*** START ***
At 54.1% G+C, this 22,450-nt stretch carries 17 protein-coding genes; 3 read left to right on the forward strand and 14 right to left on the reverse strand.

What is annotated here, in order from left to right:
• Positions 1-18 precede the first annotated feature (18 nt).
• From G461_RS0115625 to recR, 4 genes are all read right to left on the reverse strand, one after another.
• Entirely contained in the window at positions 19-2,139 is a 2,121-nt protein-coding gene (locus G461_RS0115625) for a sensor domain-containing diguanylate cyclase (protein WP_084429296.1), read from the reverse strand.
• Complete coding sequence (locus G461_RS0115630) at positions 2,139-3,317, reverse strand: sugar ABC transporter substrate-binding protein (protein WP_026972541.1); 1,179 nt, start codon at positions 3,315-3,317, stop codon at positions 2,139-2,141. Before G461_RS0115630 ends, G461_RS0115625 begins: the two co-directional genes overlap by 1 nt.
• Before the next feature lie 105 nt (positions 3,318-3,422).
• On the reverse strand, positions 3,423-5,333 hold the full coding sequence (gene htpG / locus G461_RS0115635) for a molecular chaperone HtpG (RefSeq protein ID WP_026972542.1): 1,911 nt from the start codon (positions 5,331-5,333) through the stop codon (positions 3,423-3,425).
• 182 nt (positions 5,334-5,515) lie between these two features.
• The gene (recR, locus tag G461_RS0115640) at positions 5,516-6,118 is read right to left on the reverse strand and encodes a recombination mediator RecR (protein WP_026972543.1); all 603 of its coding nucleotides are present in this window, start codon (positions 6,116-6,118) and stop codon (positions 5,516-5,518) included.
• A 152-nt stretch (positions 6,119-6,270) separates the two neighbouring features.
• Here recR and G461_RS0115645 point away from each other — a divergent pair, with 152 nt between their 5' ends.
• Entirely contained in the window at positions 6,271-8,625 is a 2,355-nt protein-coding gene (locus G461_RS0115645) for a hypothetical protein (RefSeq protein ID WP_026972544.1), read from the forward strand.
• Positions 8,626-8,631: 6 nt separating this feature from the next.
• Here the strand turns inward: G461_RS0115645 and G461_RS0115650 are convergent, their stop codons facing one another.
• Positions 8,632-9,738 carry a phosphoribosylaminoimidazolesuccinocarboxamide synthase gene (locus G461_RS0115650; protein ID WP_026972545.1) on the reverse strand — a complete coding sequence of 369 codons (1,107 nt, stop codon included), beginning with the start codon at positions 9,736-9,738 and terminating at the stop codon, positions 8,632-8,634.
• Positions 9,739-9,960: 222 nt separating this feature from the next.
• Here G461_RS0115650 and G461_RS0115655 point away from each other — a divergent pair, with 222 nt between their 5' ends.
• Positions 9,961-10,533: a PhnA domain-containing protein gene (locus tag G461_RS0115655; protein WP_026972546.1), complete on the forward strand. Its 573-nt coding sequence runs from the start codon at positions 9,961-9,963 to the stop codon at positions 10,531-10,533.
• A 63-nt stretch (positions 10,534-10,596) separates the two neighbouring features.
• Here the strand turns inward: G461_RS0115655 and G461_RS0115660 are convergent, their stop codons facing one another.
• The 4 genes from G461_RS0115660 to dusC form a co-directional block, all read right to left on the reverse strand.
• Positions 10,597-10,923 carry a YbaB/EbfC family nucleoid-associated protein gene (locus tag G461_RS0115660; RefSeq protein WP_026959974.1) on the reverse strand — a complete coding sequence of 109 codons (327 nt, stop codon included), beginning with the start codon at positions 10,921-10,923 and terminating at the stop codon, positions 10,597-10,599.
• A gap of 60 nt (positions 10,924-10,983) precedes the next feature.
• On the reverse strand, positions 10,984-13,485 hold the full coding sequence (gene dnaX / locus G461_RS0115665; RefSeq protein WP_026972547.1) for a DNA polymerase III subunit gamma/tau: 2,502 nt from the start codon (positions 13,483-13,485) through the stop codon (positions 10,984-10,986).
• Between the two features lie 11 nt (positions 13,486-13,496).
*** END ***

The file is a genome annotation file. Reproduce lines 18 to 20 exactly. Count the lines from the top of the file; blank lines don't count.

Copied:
• Here G461_RS0115650 and G461_RS0115655 point away from each other — a divergent pair, with 222 nt between their 5' ends.
• Positions 9,961-10,533: a PhnA domain-containing protein gene (locus tag G461_RS0115655; protein WP_026972546.1), complete on the forward strand. Its 573-nt coding sequence runs from the start codon at positions 9,961-9,963 to the stop codon at positions 10,531-10,533.
• A 63-nt stretch (positions 10,534-10,596) separates the two neighbouring features.